Small berries pack a punch
“I was pretty surprised myself when I found out that Michigan leads the nation when it comes to cultivated blueberries,” according to Nicki Milgrom, organizer with the Ecology Center’s Healthy Food in Health Care program. “Makes me wonder why I eat blueberries from anywhere else!”
Michigan grows nearly a third of all the blueberries eaten in the United States, and now is the season they’re at their prime. “The season for fresh Michigan blueberries generally runs mid-July through late September, but they can be enjoyed year round through freezing or other preserving steps,” Milgrom says.
Blueberries are the second of four product promotions of Cultivate Michigan– the local purchasing initiative of the Michigan Farm to Institution Network, which is co-led by Ecology Center and Michigan State Center for Regional Food Systems. The goal of the program is to help institutions get more Michigan foods on their plates and menus.
“One of the major perks of buying local, other than investing in our local communities, is knowing where your food comes from and how it got to your plate, and building a relationship with the person who grows it,” Milgrom says. “Know your farmer, know your food.”
Earlier this month, Cultivate Michigan invited food purchasers, farmers, suppliers and others to tour a Michigan blueberry farm and a certified processing plant to help forge those stronger connections.
“We spent the day with lively Barbara Norman, wandering the seemingly endless rows of blueberries on the 53 acres that her family has owned and cultivated in Covert for six generations,” Milgrom says. The group then toured True Blue, a nearby processing plant where Norman sends her picked berries.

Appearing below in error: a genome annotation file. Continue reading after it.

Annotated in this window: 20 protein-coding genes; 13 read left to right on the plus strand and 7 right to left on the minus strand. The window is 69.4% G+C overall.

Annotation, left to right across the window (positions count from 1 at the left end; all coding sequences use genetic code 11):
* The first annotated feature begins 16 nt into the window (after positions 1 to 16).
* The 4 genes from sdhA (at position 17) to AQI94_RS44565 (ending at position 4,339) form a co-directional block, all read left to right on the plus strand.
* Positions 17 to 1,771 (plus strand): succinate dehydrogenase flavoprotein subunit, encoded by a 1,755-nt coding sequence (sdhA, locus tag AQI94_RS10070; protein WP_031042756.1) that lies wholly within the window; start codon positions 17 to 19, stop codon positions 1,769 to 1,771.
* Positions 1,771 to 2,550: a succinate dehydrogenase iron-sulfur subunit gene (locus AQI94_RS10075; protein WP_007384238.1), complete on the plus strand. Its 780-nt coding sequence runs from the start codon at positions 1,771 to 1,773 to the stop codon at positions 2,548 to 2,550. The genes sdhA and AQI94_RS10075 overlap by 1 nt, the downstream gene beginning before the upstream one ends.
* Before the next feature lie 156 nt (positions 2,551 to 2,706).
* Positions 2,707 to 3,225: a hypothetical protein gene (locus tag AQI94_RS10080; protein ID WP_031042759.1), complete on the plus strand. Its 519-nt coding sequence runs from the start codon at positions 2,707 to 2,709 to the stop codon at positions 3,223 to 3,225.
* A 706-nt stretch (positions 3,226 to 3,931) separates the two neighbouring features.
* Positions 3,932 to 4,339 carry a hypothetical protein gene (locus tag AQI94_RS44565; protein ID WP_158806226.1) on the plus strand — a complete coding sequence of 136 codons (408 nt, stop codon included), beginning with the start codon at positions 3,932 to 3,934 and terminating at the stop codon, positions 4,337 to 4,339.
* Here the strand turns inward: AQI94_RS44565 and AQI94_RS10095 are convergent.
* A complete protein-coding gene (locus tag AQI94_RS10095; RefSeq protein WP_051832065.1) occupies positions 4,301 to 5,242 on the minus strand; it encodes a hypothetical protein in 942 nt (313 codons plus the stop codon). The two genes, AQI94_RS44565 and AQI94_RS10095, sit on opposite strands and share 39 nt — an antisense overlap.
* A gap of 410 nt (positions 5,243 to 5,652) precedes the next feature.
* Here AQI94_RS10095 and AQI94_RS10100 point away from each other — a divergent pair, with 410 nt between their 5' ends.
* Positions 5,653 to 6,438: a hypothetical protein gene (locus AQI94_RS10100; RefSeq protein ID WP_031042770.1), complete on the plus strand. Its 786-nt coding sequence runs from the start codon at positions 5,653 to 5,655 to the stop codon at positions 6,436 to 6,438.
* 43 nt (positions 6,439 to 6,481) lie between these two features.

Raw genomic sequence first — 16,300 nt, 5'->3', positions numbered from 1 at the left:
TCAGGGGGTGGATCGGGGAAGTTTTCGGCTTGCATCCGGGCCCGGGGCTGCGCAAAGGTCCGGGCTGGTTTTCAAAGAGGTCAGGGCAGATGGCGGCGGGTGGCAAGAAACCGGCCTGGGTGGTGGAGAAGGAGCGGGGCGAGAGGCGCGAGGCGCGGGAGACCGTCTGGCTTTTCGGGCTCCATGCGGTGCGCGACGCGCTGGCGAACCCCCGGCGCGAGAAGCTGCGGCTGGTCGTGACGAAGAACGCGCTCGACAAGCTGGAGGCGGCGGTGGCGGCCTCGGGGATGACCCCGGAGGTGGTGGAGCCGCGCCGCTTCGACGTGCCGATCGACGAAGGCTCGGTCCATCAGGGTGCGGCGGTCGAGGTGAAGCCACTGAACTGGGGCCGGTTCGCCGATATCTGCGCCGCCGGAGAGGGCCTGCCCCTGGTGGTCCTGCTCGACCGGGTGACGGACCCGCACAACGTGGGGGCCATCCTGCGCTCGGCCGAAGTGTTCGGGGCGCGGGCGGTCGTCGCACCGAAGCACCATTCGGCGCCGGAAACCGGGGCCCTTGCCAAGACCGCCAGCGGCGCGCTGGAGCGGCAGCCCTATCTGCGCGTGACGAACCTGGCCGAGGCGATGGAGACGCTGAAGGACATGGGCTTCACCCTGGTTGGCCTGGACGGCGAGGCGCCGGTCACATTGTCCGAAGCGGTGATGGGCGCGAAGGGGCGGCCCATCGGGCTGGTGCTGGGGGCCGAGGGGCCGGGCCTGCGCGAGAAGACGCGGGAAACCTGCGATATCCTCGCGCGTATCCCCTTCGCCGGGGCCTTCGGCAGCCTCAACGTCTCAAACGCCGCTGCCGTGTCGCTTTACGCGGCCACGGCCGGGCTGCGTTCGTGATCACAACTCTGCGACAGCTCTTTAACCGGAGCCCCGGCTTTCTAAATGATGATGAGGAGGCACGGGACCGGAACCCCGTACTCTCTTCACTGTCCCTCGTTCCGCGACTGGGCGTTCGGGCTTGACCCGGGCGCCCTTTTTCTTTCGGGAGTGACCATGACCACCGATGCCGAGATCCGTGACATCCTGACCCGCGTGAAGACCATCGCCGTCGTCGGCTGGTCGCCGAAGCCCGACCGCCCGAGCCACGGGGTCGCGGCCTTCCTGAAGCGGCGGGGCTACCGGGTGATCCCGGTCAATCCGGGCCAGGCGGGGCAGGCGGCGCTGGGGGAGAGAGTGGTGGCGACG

“We learned about varieties of blueberries, some challenges of berry farming in Michigan, and Norman’s current transition to organic. Barbara is steadfast in her belief that if ever there is a person who claims they don’t like blueberries, they simply haven’t found the variety they like because there are so many different types and each is completely different.”
Milgrom reports she was skeptical at first, “but I can attest to this myself having done side by side taste tests of a few Jersey variety berries from one row and Bluecrop variety from another–the difference was astounding. And no matter which variety we each preferred, one thing was clear – the flavor profile of a fresh Michigan blueberry was simply off the charts.”
Though blueberries may be small, they pack a mighty punch, both in taste and nutrients. Each cup is packed full of heart helping antioxidants, with only 84 calories but 14 percent of the daily recommendation for fiber.
Fresh or frozen blueberries can be used in a wide variety of recipes, in salads, salad dressings, smoothies, yogurt parfaits, breakfast bars, sauces, snacks, baked goods and desserts. Here's a more creative recipe is modified from one featured in the Cultivate Michigan blueberry purchasing guide, courtesy of the U.S. Highbush Blueberry Council.
Blueberry Turkey Burgers with Blueberry Ketchup
For the blueberry ketchup:
For the turkey burgers:
EcoLink — August 2014
An online publication of the Ecology Center
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